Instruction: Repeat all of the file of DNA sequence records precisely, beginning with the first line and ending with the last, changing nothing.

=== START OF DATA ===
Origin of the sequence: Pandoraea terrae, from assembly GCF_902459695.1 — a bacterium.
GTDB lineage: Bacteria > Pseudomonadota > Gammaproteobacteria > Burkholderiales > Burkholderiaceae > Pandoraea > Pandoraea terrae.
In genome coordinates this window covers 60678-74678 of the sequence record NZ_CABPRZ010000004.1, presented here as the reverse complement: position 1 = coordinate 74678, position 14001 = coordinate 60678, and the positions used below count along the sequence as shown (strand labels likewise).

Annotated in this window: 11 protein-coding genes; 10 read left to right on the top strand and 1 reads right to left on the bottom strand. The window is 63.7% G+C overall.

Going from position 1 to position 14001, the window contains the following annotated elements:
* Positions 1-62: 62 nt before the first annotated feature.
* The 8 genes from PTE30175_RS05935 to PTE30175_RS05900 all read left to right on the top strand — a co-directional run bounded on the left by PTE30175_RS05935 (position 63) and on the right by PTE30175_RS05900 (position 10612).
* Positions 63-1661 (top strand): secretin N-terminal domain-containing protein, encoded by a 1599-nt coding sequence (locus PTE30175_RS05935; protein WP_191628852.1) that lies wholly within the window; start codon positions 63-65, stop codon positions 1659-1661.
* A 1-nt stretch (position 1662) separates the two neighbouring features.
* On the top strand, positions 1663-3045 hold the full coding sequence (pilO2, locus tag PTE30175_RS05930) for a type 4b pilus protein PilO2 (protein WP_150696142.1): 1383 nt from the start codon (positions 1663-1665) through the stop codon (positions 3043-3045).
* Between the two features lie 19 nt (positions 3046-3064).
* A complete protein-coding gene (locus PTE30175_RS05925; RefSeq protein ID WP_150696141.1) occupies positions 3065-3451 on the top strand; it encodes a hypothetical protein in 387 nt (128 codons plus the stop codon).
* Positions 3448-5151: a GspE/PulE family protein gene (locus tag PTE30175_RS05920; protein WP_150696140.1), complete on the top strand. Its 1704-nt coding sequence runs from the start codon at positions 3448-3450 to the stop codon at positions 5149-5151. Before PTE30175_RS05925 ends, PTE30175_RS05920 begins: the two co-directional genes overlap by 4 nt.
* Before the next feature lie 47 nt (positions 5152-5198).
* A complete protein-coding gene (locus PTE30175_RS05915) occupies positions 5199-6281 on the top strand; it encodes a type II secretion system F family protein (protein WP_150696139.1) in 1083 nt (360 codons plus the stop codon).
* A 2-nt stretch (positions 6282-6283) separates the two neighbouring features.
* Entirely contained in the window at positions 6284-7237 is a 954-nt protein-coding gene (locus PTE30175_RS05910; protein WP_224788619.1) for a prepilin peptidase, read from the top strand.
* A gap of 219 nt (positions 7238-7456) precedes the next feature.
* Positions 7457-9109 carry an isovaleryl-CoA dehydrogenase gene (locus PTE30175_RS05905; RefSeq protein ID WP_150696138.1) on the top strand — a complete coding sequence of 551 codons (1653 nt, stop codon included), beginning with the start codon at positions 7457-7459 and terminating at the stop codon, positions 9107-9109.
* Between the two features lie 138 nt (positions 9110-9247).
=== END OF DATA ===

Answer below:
Origin of the sequence: Pandoraea terrae, from assembly GCF_902459695.1 — a bacterium.
GTDB lineage: Bacteria > Pseudomonadota > Gammaproteobacteria > Burkholderiales > Burkholderiaceae > Pandoraea > Pandoraea terrae.
In genome coordinates this window covers 60678-74678 of the sequence record NZ_CABPRZ010000004.1, presented here as the reverse complement: position 1 = coordinate 74678, position 14001 = coordinate 60678, and the positions used below count along the sequence as shown (strand labels likewise).

Annotated in this window: 11 protein-coding genes; 10 read left to right on the top strand and 1 reads right to left on the bottom strand. The window is 63.7% G+C overall.

Going from position 1 to position 14001, the window contains the following annotated elements:
* Positions 1-62: 62 nt before the first annotated feature.
* The 8 genes from PTE30175_RS05935 to PTE30175_RS05900 all read left to right on the top strand — a co-directional run bounded on the left by PTE30175_RS05935 (position 63) and on the right by PTE30175_RS05900 (position 10612).
* Positions 63-1661 (top strand): secretin N-terminal domain-containing protein, encoded by a 1599-nt coding sequence (locus PTE30175_RS05935; protein WP_191628852.1) that lies wholly within the window; start codon positions 63-65, stop codon positions 1659-1661.
* A 1-nt stretch (position 1662) separates the two neighbouring features.
* On the top strand, positions 1663-3045 hold the full coding sequence (pilO2, locus tag PTE30175_RS05930) for a type 4b pilus protein PilO2 (protein WP_150696142.1): 1383 nt from the start codon (positions 1663-1665) through the stop codon (positions 3043-3045).
* Between the two features lie 19 nt (positions 3046-3064).
* A complete protein-coding gene (locus PTE30175_RS05925; RefSeq protein ID WP_150696141.1) occupies positions 3065-3451 on the top strand; it encodes a hypothetical protein in 387 nt (128 codons plus the stop codon).
* Positions 3448-5151: a GspE/PulE family protein gene (locus tag PTE30175_RS05920; protein WP_150696140.1), complete on the top strand. Its 1704-nt coding sequence runs from the start codon at positions 3448-3450 to the stop codon at positions 5149-5151. Before PTE30175_RS05925 ends, PTE30175_RS05920 begins: the two co-directional genes overlap by 4 nt.
* Before the next feature lie 47 nt (positions 5152-5198).
* A complete protein-coding gene (locus PTE30175_RS05915) occupies positions 5199-6281 on the top strand; it encodes a type II secretion system F family protein (protein WP_150696139.1) in 1083 nt (360 codons plus the stop codon).
* A 2-nt stretch (positions 6282-6283) separates the two neighbouring features.
* Entirely contained in the window at positions 6284-7237 is a 954-nt protein-coding gene (locus PTE30175_RS05910; protein WP_224788619.1) for a prepilin peptidase, read from the top strand.
* A gap of 219 nt (positions 7238-7456) precedes the next feature.
* Positions 7457-9109 carry an isovaleryl-CoA dehydrogenase gene (locus PTE30175_RS05905; RefSeq protein ID WP_150696138.1) on the top strand — a complete coding sequence of 551 codons (1653 nt, stop codon included), beginning with the start codon at positions 7457-7459 and terminating at the stop codon, positions 9107-9109.
* Between the two features lie 138 nt (positions 9110-9247).